Through interviews of 20 sitting politicians and water practitioners in New South Wales, Australia, a new paper from the University of NSW (Sivagurunathan et al., 2021) explores the underlying perceptions of the viability of potable water reuse for Sydney in decision-making practices to explore how politics and water management expertise can come into conflict.
Vastly differing viewpoints exist between politicians and water practitioners regarding their sense of the likelihood of potable reuse uptake in the next 30 years. Politicians surveyed were much more pessimistic in the adoption of potable reuse, whereas water professionals were more positive in their sense of this being part of water planning in the future.
The perennial challenges of climate variability will grow in importance for water and are anticipated to be exacerbated by climate change (Kiparsky et al., 2013). The World Health Organization (WHO) has recognized that ‘potable reuse represents a realistic, practical and relatively climate independent source of drinking water’ (WHO, 2017). However, the successful implementation and growth of potable reuse faces a number of challenges, not least of which is the need to establish sufficient levels of community support for proposed potable reuse projects.
Many studies have been conducted looking at community attitudes towards potable reuse, and have highlighted an underlying resistance posed by communities to the implementation of potable reuse, notably citing the community’s perception of the ‘yuck’ factor towards recycled water (Dolnicar et al., 2011). While this may be a valid assumption, community members are generally not ultimate decision-makers for major water supply strategy decisions. The final decisions are ultimately made by water industry professionals and elected representatives (i.e., politicians).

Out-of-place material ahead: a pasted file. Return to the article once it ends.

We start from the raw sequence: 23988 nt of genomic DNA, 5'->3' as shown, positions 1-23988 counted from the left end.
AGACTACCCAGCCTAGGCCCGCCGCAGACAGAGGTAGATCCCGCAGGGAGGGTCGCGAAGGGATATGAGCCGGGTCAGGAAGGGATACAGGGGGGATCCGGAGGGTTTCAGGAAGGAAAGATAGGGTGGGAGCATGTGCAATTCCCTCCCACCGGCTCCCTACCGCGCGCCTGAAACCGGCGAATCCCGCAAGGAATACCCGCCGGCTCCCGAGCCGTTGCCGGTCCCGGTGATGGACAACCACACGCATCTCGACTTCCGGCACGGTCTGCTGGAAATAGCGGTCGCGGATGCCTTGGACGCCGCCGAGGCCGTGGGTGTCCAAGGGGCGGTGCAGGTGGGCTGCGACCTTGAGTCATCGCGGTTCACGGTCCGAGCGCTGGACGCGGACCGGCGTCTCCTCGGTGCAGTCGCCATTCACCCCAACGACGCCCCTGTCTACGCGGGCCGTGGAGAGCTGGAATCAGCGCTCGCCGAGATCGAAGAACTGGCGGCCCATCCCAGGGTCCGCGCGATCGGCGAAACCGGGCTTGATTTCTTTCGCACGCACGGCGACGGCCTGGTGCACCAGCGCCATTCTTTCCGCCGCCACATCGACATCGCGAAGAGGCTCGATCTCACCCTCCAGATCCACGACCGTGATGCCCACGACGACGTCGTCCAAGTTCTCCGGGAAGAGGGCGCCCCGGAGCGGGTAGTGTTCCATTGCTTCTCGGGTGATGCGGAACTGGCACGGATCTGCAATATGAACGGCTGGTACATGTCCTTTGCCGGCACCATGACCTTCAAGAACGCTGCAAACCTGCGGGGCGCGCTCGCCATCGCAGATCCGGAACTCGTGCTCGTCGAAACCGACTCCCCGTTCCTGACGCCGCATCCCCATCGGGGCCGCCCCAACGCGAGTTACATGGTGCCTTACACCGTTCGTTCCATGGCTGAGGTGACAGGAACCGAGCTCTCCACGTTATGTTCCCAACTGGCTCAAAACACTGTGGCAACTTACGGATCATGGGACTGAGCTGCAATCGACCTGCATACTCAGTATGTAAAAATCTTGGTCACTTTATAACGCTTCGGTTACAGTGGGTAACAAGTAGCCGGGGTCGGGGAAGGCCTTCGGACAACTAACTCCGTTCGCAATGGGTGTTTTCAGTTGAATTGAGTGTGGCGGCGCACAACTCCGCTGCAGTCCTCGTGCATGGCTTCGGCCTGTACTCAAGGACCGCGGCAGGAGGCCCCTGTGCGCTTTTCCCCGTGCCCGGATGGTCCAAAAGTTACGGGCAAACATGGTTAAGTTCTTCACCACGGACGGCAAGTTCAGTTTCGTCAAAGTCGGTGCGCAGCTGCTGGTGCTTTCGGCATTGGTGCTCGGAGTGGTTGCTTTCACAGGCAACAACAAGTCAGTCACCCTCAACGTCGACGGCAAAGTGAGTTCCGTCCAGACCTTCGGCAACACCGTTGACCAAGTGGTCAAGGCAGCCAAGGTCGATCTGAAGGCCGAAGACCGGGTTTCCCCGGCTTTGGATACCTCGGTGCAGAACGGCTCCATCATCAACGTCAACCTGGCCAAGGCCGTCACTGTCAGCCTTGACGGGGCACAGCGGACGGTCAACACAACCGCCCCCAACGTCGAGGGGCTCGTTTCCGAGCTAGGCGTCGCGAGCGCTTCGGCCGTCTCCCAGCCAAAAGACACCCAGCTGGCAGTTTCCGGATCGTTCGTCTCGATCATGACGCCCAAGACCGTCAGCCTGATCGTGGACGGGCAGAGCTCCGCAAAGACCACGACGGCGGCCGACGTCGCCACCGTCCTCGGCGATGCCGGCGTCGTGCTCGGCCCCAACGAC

With many studies focusing on public perception of potable reuse, few look at the perception of politicians. Gaining government support has been shown to be a major contributor to the shift in perception of recycled water from a ‘last resort’ to a sustainable solution (Frankel, 2016). And unfortunately, following the end of a major period of drought around 2009, national policy priorities turned away from urban water planning (Radcliffe, 2015).
Politicians’ stances on the issue of water reuse are affected by the wider politicized but unrelated issue of climate change. Three key themes emerged as barriers to the implementation of water reuse schemes: existing water governance arrangements, limited community support and the perceived lack of a water crisis.
The themes are also not unique to Australia (Furlong et al., 2019; Liu et al., 2018), and carry important implications for water management worldwide. Specifically, the way that water governance is structured may increase barriers to the realization of new water projects, together with the importance of community perceptions in its acceptance.
The findings of the UNSW study highlight underlying areas of trust in government, governance practices and public education that could be key points of improvement in the way that water is governed. In addition to these barriers, the difference between the pessimistic views of politicians to the more optimistic views of industry professionals in the adoption of potable reuse in the next 30 years begs the question of what role potable reuse will play in future water planning.